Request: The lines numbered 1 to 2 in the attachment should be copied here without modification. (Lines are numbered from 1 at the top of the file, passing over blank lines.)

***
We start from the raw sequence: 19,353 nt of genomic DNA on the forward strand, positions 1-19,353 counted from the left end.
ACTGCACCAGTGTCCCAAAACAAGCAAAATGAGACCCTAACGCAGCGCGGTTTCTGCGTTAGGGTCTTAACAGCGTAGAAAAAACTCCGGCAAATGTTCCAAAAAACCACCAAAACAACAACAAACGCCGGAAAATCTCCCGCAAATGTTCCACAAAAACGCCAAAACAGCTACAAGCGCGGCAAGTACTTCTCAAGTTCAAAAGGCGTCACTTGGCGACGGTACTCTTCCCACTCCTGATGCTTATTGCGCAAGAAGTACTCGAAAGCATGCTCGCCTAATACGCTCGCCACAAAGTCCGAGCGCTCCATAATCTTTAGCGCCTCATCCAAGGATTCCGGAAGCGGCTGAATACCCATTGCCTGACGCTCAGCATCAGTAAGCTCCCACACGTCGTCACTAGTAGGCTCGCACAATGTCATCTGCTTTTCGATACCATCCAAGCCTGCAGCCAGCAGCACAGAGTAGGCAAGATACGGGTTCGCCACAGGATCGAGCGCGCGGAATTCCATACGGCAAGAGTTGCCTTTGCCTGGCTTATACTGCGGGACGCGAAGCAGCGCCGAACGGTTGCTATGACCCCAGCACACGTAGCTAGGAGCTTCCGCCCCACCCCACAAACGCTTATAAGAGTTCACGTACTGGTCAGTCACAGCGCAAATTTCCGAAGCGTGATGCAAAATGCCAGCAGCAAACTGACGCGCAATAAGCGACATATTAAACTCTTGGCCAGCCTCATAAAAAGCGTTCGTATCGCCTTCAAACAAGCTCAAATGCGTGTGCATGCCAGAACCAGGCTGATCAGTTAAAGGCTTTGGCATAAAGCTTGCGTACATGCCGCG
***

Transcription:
We start from the raw sequence: 19,353 nt of genomic DNA on the forward strand, positions 1-19,353 counted from the left end.
ACTGCACCAGTGTCCCAAAACAAGCAAAATGAGACCCTAACGCAGCGCGGTTTCTGCGTTAGGGTCTTAACAGCGTAGAAAAAACTCCGGCAAATGTTCCAAAAAACCACCAAAACAACAACAAACGCCGGAAAATCTCCCGCAAATGTTCCACAAAAACGCCAAAACAGCTACAAGCGCGGCAAGTACTTCTCAAGTTCAAAAGGCGTCACTTGGCGACGGTACTCTTCCCACTCCTGATGCTTATTGCGCAAGAAGTACTCGAAAGCATGCTCGCCTAATACGCTCGCCACAAAGTCCGAGCGCTCCATAATCTTTAGCGCCTCATCCAAGGATTCCGGAAGCGGCTGAATACCCATTGCCTGACGCTCAGCATCAGTAAGCTCCCACACGTCGTCACTAGTAGGCTCGCACAATGTCATCTGCTTTTCGATACCATCCAAGCCTGCAGCCAGCAGCACAGAGTAGGCAAGATACGGGTTCGCCACAGGATCGAGCGCGCGGAATTCCATACGGCAAGAGTTGCCTTTGCCTGGCTTATACTGCGGGACGCGAAGCAGCGCCGAACGGTTGCTATGACCCCAGCACACGTAGCTAGGAGCTTCCGCCCCACCCCACAAACGCTTATAAGAGTTCACGTACTGGTCAGTCACAGCGCAAATTTCCGAAGCGTGATGCAAAATGCCAGCAGCAAACTGACGCGCAATAAGCGACATATTAAACTCTTGGCCAGCCTCATAAAAAGCGTTCGTATCGCCTTCAAACAAGCTCAAATGCGTGTGCATGCCAGAACCAGGCTGATCAGTTAAAGGCTTTGGCATAAAGCTTGCGTACATGCCGCG